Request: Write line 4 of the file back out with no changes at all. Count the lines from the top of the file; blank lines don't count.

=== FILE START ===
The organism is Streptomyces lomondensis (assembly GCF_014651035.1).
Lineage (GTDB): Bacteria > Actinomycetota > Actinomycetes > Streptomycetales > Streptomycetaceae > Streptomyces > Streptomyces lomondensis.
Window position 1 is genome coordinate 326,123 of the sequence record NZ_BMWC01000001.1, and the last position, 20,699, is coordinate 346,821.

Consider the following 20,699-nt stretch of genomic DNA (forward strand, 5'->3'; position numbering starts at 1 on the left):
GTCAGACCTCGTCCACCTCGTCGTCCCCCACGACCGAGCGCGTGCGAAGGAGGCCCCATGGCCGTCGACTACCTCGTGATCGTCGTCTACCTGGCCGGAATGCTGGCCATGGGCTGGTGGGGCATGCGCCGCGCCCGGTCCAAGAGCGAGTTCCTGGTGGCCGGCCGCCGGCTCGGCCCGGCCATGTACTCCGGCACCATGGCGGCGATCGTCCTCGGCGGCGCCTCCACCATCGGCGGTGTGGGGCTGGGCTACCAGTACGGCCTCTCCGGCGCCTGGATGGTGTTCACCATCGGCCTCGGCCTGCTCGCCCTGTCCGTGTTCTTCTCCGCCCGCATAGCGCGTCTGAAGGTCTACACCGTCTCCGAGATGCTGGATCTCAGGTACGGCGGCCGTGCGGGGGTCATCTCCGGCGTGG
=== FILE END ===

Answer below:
Consider the following 20,699-nt stretch of genomic DNA (forward strand, 5'->3'; position numbering starts at 1 on the left):